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Death shuts Gate on plan for new nightspot

Last Updated: 5:42 AM, November 8, 2009

Posted: 1:18 AM, November 7, 2009

Entertainment impresario Art D'Lugoff was looking to give the Village Gate a final act.

D'Lugoff was just weeks away from re-launching his famed nightclub as an even bigger downtown spot when he was felled by a fatal ailment this week, The Post has learned.

The Village Gate, which opened in 1958 on the corner of Bleecker and Thompson streets, launched the careers of some of the biggest names in show business, including Woody Allen and Richard Pryor.

For 38 years it was a venue for artists as diverse as Duke Ellington, Arthur Miller and beat poet Allen Ginsberg. Dustin Hoffman was a waiter there -- but was fired for watching the shows instead of serving food. Playwright Sam Shepard once bused tables.

Art D'Lugoff former owner of Village Gate, passed away on the eve of a deal to resurrect the hip jazz club, host to such notables as poet Allen Ginsberg.
10.29.96
Art D'Lugoff former owner of Village Gate, passed away on the eve of a deal to resurrect the hip jazz club, host to such notables as poet Allen Ginsberg.

D'Lugoff and his investors had planned to revive the storied club at a West Houston site not far from its original location, sources said.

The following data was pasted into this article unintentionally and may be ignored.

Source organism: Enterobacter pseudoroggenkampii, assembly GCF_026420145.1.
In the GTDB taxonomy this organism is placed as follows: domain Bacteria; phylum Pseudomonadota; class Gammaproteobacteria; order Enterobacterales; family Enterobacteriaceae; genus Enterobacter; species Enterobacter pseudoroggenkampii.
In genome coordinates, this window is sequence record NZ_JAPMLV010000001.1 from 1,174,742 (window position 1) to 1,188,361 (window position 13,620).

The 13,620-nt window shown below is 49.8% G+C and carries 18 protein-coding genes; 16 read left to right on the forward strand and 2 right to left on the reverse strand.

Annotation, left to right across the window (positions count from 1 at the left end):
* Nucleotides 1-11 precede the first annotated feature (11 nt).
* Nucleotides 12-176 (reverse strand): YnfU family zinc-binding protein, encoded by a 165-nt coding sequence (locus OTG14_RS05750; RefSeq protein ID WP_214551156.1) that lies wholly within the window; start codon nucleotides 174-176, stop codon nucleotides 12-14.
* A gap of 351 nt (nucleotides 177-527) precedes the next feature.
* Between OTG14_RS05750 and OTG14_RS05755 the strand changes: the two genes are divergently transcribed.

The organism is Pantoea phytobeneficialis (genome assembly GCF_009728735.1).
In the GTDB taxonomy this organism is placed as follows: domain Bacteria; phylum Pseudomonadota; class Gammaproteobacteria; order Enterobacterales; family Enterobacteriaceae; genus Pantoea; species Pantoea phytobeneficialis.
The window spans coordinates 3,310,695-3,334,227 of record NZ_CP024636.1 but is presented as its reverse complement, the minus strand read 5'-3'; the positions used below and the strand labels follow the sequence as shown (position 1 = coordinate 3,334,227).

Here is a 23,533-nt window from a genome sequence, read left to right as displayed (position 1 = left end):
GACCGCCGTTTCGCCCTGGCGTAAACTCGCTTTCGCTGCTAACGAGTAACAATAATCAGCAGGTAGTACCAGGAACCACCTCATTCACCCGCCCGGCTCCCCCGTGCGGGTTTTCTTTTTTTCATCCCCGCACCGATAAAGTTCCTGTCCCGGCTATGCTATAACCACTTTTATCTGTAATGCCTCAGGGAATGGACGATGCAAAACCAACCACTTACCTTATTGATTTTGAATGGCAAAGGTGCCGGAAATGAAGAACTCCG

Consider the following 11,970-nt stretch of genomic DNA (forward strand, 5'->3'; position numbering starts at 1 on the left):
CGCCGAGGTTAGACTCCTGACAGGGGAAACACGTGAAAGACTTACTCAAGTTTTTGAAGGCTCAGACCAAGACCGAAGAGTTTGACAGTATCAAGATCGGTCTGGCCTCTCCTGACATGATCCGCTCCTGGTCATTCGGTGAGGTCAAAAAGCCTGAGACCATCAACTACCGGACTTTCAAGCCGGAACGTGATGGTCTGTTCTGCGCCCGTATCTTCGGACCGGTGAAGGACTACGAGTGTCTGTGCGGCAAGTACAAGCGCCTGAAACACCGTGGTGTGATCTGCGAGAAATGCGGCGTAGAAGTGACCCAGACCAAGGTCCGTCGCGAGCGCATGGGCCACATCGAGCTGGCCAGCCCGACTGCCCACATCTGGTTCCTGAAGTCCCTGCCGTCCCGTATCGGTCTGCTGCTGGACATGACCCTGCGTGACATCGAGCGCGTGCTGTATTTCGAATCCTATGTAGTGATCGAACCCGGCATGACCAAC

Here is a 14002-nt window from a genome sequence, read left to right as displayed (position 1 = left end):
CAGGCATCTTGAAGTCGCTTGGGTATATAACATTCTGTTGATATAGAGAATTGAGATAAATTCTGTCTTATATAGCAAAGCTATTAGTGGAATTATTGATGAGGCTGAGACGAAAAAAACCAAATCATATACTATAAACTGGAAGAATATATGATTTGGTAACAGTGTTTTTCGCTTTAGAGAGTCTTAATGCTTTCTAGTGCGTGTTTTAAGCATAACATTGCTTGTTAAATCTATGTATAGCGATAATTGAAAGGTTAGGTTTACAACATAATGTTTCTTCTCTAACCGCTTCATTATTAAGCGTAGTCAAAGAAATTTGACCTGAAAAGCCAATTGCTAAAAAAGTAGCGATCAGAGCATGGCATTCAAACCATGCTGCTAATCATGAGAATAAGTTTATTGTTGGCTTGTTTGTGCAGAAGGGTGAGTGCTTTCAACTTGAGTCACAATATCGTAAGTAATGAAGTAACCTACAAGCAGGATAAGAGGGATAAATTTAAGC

He wanted to create a modern-day version of the club as a launching pad for new talents and to provide an intimate venue for established artists.

A Who's Who of performers in D'Lugoff's Rolodex had been abuzz for weeks about the club's comeback, and his new strategy for revitalizing the Manhattan nightclub scene.

"He was as sharp as always," said one entertainment industry source. "He had a lot of fantastic ideas for keeping everything new and current."

The source said D'Lugoff had reviewed several potential sites in recent months, including the former movie house on West Eighth Street where Jimi Hendrix ran his Electric Lady Studios.

Real estate firm Murray Hill Properties was helping develop the project.

"You can't duplicate his kind of experience with all the vision, drive and creativity he's given us for decades," said managing director Pamela Title. "He'll be missed."

She had no comment on the deal's fate with investors and the D'Lugoff family, which owns the Village Gate name.

Over the years D'Lugoff, who earned an economics degree from New York University, built his club into an internationally acclaimed destination.

Regular headliners included Pete Seeger, Dick Gregory, Miles Davis, John Coltrane, B.B. King, Jimi Hendrix, Tito Puente and Dizzy Gillespie.

Its avant-garde programming also set the stage for theatrical nudity in New York. Its 1974 musical review, "Let My People Come," featured a fully nude co-ed cast.

After the State Liquor Authority yanked Village Gate's liquor license to shutter the place, D'Lugoff won a furious court battle to regain his license and successfully ran the show for another two years.

The 85-year-old D'Lugoff was rushed to New York-Presbyterian Hospital on Wednesday after complaining of a shortness of breath, and died that day.

His brother Burt, 82, a medical doctor and silent partner in the project, couldn't be reached.

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